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Everything posted by Cerise

  1. Save your breath good folks - it's an advert!
  2. That is fantastic - will you change yoru name to SkinnyBanana? Well done anyway!
  3. Is its title M ou Mme Or M et Mme? If it is OU then you can carry on using it until things are sorted. If it is ET then it will be frozen until the estate is sorted out - but the bank will be the best people to advise you.
  4. Favourites - from an American guest 'A 14th century bridge? Gee, we didn't even HAVE a 14th century" and How recently did they build that medieval castle? And from an English guest (true) Oh, I'm surprised you take French.
  5. Just please go and talk to a notaire. Notaires do not charge for that kind of advice. They charge if they need to make any official kind of act to put the advice in place. Tell the notaire your position and what you want to achieve. The notaire will tell you what options there are and how much each option will cost. You can then make an informed decision. This kind of thing is important to get right. If your French is not good either pay a translator or find an English speaking notaire.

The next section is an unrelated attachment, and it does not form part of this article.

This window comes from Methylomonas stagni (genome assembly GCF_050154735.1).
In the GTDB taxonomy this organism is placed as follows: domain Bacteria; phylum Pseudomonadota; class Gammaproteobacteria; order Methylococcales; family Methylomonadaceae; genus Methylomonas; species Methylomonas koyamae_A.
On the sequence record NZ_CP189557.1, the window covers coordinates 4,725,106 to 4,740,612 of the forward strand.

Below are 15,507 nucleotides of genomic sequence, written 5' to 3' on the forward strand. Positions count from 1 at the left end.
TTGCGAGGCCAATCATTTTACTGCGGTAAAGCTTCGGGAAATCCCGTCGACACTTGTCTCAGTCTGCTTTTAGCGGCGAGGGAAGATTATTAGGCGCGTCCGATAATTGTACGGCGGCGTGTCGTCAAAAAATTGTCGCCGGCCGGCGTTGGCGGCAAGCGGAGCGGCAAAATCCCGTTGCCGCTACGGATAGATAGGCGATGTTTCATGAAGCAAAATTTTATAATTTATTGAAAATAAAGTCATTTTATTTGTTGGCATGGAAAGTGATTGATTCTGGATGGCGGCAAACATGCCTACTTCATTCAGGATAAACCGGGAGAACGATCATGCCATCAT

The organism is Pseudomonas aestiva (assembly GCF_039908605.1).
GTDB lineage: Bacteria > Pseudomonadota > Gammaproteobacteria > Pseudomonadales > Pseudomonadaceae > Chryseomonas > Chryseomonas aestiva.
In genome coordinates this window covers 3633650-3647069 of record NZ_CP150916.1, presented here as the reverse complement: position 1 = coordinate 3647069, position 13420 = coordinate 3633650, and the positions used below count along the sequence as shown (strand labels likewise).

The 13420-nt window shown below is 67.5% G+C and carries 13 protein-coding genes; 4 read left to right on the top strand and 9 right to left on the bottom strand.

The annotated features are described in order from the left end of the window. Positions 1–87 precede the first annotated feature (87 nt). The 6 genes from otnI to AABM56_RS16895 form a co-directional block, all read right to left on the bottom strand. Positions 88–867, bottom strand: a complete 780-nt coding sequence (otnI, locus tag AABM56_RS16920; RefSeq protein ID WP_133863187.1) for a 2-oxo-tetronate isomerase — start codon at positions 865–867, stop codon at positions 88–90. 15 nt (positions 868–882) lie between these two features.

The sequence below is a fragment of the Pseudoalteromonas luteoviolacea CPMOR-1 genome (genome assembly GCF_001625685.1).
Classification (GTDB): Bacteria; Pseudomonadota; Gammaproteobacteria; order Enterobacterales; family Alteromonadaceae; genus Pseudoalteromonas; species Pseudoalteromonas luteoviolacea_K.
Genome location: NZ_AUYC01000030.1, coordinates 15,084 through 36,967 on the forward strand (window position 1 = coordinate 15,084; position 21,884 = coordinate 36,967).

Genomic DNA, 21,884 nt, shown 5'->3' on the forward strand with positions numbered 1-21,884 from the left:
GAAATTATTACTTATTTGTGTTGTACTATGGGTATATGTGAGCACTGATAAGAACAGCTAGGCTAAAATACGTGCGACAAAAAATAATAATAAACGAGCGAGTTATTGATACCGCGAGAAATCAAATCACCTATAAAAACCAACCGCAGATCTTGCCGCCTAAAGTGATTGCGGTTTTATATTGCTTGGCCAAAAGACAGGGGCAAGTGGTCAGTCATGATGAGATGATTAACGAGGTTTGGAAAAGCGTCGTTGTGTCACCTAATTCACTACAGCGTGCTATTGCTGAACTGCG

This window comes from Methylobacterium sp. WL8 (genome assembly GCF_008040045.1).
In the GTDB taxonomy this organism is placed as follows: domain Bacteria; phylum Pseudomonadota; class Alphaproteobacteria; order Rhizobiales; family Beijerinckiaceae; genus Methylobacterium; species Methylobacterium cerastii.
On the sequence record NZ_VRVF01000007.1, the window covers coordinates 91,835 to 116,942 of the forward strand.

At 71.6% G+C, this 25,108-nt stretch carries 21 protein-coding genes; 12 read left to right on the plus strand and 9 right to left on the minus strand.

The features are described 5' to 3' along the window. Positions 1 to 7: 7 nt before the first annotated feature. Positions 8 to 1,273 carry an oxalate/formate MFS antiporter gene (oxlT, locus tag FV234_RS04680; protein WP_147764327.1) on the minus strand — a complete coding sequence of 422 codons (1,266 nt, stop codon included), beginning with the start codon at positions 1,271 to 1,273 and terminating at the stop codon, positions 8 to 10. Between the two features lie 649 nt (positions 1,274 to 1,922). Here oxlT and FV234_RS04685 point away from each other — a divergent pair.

6. Frenchie - I didn't mean to be insulting, but I live in La France Profonde and sadly locally much of society DOES still condone domestic violence _ or at least not speak out against it. Of course it is a problemin the UK too and I don't think anyone would deny it but I do think we have a cultural difference now (it was different 40 or 50 years ago) which makes it easier for women to get out. One of the reasons cited for wanting to live in france is that it is like the Uk 50 years ago - well as member of local CCAS I can confirm that there some very dated attitudes to things like domestic problems, handicaps etc. I have a local friend who has a handicapped son and though she is lovely, intelligent person people still make stupid remarks about it must be something she 'did' to have this son. Of course, there are lots of nice, kind, enlightened people too. For the majority of foreigners the fact that the rural French don't easily discuss problems with anyone outside their own families means that much of this is hidden.